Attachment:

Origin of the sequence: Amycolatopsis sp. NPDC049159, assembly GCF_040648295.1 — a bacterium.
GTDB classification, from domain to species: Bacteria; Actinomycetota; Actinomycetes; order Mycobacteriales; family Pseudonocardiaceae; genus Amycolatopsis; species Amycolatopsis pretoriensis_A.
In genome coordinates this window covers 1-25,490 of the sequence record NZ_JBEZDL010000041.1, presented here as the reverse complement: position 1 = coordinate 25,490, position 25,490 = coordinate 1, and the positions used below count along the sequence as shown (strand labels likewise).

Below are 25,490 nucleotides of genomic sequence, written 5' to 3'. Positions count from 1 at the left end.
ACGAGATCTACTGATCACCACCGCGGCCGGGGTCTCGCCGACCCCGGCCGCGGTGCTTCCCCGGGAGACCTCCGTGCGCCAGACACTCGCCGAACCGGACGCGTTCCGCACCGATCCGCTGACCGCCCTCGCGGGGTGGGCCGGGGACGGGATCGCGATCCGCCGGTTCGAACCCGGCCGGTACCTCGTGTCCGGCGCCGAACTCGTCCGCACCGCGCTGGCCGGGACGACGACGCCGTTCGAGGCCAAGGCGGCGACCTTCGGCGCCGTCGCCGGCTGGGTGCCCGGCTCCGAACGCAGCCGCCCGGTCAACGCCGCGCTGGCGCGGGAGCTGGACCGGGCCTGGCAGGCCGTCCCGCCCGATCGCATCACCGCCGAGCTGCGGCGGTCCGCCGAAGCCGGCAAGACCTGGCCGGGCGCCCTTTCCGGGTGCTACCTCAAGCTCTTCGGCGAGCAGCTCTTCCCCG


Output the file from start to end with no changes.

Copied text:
Origin of the sequence: Amycolatopsis sp. NPDC049159, assembly GCF_040648295.1 — a bacterium.
GTDB classification, from domain to species: Bacteria; Actinomycetota; Actinomycetes; order Mycobacteriales; family Pseudonocardiaceae; genus Amycolatopsis; species Amycolatopsis pretoriensis_A.
In genome coordinates this window covers 1-25,490 of the sequence record NZ_JBEZDL010000041.1, presented here as the reverse complement: position 1 = coordinate 25,490, position 25,490 = coordinate 1, and the positions used below count along the sequence as shown (strand labels likewise).

Below are 25,490 nucleotides of genomic sequence, written 5' to 3'. Positions count from 1 at the left end.
ACGAGATCTACTGATCACCACCGCGGCCGGGGTCTCGCCGACCCCGGCCGCGGTGCTTCCCCGGGAGACCTCCGTGCGCCAGACACTCGCCGAACCGGACGCGTTCCGCACCGATCCGCTGACCGCCCTCGCGGGGTGGGCCGGGGACGGGATCGCGATCCGCCGGTTCGAACCCGGCCGGTACCTCGTGTCCGGCGCCGAACTCGTCCGCACCGCGCTGGCCGGGACGACGACGCCGTTCGAGGCCAAGGCGGCGACCTTCGGCGCCGTCGCCGGCTGGGTGCCCGGCTCCGAACGCAGCCGCCCGGTCAACGCCGCGCTGGCGCGGGAGCTGGACCGGGCCTGGCAGGCCGTCCCGCCCGATCGCATCACCGCCGAGCTGCGGCGGTCCGCCGAAGCCGGCAAGACCTGGCCGGGCGCCCTTTCCGGGTGCTACCTCAAGCTCTTCGGCGAGCAGCTCTTCCCCG